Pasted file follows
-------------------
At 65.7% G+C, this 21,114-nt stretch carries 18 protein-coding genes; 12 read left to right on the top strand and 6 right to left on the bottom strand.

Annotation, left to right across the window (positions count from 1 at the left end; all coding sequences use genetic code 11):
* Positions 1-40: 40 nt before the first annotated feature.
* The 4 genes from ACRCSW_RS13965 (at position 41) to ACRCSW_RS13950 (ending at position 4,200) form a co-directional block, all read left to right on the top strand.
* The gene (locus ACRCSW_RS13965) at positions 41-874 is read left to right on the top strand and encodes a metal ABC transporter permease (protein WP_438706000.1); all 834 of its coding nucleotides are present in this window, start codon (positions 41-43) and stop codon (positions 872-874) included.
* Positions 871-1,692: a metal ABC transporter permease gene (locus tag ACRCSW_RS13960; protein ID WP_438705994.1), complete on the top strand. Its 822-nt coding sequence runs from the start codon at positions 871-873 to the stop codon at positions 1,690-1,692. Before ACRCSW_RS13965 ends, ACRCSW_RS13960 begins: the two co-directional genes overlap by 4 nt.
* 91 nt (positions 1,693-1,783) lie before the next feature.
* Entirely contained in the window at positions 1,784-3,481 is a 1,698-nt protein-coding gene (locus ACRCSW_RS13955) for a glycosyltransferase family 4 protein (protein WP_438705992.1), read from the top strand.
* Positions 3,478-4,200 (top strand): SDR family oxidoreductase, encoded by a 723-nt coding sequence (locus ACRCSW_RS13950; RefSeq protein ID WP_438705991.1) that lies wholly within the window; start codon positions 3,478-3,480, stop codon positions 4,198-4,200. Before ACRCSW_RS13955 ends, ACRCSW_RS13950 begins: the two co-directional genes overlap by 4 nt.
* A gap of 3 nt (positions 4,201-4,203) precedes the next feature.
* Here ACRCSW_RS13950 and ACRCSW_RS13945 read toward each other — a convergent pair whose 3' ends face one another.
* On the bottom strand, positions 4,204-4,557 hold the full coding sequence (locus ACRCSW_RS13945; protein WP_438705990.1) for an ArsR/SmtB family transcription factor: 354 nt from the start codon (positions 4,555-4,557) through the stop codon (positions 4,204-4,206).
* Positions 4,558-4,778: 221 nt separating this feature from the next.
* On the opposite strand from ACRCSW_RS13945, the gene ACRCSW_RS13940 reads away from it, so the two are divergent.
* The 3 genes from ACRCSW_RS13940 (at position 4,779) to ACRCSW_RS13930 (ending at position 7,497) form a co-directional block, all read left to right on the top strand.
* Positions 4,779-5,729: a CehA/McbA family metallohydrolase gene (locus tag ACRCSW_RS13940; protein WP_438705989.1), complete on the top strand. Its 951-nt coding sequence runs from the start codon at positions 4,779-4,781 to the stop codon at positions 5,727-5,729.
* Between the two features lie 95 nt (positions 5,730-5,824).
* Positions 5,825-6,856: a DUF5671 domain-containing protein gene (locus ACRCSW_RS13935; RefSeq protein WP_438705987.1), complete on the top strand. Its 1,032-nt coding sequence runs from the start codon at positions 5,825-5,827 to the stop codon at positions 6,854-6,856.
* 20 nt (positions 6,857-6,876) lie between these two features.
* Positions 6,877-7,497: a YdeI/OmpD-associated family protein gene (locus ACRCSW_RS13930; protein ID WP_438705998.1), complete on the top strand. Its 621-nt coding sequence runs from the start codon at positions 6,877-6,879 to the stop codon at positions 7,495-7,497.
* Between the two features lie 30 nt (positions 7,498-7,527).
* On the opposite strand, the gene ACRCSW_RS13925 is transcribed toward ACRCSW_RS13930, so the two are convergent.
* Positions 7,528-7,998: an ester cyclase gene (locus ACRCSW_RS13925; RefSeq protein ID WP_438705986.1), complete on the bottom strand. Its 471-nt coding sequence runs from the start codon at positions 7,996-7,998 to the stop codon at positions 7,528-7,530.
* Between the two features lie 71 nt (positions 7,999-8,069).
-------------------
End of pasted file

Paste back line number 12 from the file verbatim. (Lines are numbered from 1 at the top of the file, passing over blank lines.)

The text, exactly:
* On the bottom strand, positions 4,204-4,557 hold the full coding sequence (locus ACRCSW_RS13945; protein WP_438705990.1) for an ArsR/SmtB family transcription factor: 354 nt from the start codon (positions 4,555-4,557) through the stop codon (positions 4,204-4,206).